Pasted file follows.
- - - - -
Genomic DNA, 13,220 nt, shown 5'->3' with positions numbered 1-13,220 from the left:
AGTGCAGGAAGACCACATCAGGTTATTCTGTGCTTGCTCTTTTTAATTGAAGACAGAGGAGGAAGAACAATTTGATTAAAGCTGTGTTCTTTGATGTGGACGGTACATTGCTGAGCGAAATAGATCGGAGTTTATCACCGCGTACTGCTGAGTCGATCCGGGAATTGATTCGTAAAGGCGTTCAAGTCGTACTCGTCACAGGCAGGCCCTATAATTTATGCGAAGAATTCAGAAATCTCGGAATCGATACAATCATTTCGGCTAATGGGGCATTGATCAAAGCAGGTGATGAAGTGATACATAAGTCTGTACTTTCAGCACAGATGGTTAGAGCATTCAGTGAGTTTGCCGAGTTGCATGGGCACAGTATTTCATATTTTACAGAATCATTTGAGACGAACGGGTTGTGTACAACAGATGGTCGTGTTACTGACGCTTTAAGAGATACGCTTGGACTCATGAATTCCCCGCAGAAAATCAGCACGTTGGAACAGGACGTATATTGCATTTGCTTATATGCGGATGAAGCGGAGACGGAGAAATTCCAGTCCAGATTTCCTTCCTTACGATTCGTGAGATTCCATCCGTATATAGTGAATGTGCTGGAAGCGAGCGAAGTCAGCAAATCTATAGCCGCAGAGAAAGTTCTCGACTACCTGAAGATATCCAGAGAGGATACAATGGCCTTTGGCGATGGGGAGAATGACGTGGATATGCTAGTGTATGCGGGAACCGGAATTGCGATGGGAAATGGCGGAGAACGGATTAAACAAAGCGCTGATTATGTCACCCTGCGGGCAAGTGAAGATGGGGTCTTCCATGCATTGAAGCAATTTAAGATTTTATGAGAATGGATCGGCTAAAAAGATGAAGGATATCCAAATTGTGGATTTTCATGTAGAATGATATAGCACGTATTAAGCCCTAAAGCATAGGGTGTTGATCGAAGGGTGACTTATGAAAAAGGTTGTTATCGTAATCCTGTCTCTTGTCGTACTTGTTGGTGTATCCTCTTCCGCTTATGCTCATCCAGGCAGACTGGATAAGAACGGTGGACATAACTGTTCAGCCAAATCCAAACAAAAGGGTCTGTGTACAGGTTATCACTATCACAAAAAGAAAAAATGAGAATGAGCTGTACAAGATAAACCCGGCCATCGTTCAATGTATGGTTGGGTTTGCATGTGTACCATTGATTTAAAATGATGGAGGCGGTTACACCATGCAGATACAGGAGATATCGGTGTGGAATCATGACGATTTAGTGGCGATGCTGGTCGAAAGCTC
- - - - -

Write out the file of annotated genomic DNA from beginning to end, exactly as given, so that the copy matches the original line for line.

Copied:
Genomic DNA, 13,220 nt, shown 5'->3' with positions numbered 1-13,220 from the left:
AGTGCAGGAAGACCACATCAGGTTATTCTGTGCTTGCTCTTTTTAATTGAAGACAGAGGAGGAAGAACAATTTGATTAAAGCTGTGTTCTTTGATGTGGACGGTACATTGCTGAGCGAAATAGATCGGAGTTTATCACCGCGTACTGCTGAGTCGATCCGGGAATTGATTCGTAAAGGCGTTCAAGTCGTACTCGTCACAGGCAGGCCCTATAATTTATGCGAAGAATTCAGAAATCTCGGAATCGATACAATCATTTCGGCTAATGGGGCATTGATCAAAGCAGGTGATGAAGTGATACATAAGTCTGTACTTTCAGCACAGATGGTTAGAGCATTCAGTGAGTTTGCCGAGTTGCATGGGCACAGTATTTCATATTTTACAGAATCATTTGAGACGAACGGGTTGTGTACAACAGATGGTCGTGTTACTGACGCTTTAAGAGATACGCTTGGACTCATGAATTCCCCGCAGAAAATCAGCACGTTGGAACAGGACGTATATTGCATTTGCTTATATGCGGATGAAGCGGAGACGGAGAAATTCCAGTCCAGATTTCCTTCCTTACGATTCGTGAGATTCCATCCGTATATAGTGAATGTGCTGGAAGCGAGCGAAGTCAGCAAATCTATAGCCGCAGAGAAAGTTCTCGACTACCTGAAGATATCCAGAGAGGATACAATGGCCTTTGGCGATGGGGAGAATGACGTGGATATGCTAGTGTATGCGGGAACCGGAATTGCGATGGGAAATGGCGGAGAACGGATTAAACAAAGCGCTGATTATGTCACCCTGCGGGCAAGTGAAGATGGGGTCTTCCATGCATTGAAGCAATTTAAGATTTTATGAGAATGGATCGGCTAAAAAGATGAAGGATATCCAAATTGTGGATTTTCATGTAGAATGATATAGCACGTATTAAGCCCTAAAGCATAGGGTGTTGATCGAAGGGTGACTTATGAAAAAGGTTGTTATCGTAATCCTGTCTCTTGTCGTACTTGTTGGTGTATCCTCTTCCGCTTATGCTCATCCAGGCAGACTGGATAAGAACGGTGGACATAACTGTTCAGCCAAATCCAAACAAAAGGGTCTGTGTACAGGTTATCACTATCACAAAAAGAAAAAATGAGAATGAGCTGTACAAGATAAACCCGGCCATCGTTCAATGTATGGTTGGGTTTGCATGTGTACCATTGATTTAAAATGATGGAGGCGGTTACACCATGCAGATACAGGAGATATCGGTGTGGAATCATGACGATTTAGTGGCGATGCTGGTCGAAAGCTC